So everybody I know is either stumbling through their lives in a state of numb acceptance, doing what has to be done to pay the rent, but little else. Or they're careening through a tsunami of one kind or another trying not to wind up unemployed, incarcerated, or dead. I'm trying to soldier on, but what the fuck? I mean, really, what the fuck?

But I don't feel like I can whine when I'm functioning relatively well, and others I'm close to are under direct fire. My friend Johnny Eric Williams, for example, who just happens to be the Program Chair for the conference we're putting on in Cuba, has been marched through a Kafka-esque nightmare for weeks now and it shows no sign of flagging.

A month or so ago, on Facebook, he was doing what many of us do routinely: calling for the end of White Supremacy. It seems as if it ought to be unimaginable that there are still people in this nation that want to defend, protect, and maintain that brutal system that is disgusting by any civilized standard and is going to make us look like monsters in the history books someday. But they're out there, everywhere, and increasingly, now that we have one in the White House.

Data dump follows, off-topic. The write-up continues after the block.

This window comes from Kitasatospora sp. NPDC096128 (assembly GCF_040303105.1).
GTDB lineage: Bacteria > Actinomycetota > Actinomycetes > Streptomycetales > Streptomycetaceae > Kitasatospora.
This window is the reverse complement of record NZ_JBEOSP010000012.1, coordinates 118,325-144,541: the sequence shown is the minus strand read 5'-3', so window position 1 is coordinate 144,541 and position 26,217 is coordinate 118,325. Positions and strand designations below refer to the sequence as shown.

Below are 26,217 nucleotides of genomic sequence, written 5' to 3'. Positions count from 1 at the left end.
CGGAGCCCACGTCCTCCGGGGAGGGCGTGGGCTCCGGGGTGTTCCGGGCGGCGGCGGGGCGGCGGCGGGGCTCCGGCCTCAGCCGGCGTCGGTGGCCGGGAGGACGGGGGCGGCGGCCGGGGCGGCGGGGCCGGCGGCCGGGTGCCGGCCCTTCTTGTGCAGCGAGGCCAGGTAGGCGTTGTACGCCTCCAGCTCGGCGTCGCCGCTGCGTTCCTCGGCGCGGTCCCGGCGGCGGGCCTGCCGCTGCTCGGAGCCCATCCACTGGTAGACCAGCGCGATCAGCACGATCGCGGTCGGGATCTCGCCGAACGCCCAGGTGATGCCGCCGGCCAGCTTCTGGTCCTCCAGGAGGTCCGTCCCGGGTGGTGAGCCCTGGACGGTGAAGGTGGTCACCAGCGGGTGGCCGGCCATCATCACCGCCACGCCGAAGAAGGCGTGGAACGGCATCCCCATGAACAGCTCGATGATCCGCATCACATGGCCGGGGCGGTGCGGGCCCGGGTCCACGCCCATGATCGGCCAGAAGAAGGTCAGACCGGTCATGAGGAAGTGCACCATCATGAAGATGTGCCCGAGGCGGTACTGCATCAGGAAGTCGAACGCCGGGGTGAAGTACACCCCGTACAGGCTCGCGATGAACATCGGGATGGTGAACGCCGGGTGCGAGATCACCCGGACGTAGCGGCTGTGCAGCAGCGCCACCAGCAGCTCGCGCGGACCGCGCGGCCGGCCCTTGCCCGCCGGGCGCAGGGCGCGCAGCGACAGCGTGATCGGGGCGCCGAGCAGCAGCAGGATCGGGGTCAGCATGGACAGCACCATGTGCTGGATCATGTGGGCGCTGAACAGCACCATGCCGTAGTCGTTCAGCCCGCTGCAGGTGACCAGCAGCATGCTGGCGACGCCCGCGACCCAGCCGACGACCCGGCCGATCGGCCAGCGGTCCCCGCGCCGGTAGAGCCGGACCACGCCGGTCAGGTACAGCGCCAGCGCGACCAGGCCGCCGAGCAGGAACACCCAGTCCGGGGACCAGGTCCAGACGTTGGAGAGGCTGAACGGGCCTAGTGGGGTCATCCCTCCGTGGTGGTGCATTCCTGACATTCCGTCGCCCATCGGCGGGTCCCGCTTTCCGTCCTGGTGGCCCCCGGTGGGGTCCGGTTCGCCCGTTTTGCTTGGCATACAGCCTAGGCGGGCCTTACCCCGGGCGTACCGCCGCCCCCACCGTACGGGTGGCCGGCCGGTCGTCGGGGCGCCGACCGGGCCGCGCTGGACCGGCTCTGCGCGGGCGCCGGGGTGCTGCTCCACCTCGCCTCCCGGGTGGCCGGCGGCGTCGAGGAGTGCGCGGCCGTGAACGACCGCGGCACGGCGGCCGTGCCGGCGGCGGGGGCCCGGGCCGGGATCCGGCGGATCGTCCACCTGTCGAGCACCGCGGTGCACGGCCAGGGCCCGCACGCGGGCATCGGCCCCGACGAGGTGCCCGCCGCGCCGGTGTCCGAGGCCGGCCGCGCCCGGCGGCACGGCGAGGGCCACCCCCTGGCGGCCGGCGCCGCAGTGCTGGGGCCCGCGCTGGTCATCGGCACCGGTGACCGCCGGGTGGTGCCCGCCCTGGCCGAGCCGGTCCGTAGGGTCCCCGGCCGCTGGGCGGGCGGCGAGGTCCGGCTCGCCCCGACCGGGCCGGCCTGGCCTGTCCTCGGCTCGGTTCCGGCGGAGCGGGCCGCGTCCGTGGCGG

In the heat of the moment, Johnny (a tenured professor who's been at his university for more than two decades) linked his short post to a longer one by a blogger who has no fucks left to give. Why anyone would expect Black Americans to just roll over and play dead -- or be dead -- without a whimper after 500 years of continual attacks is beyond me. And the blogger in question in this case had written something along the lines of "If White people don't care if Black people die, why should Black people care when White people die?"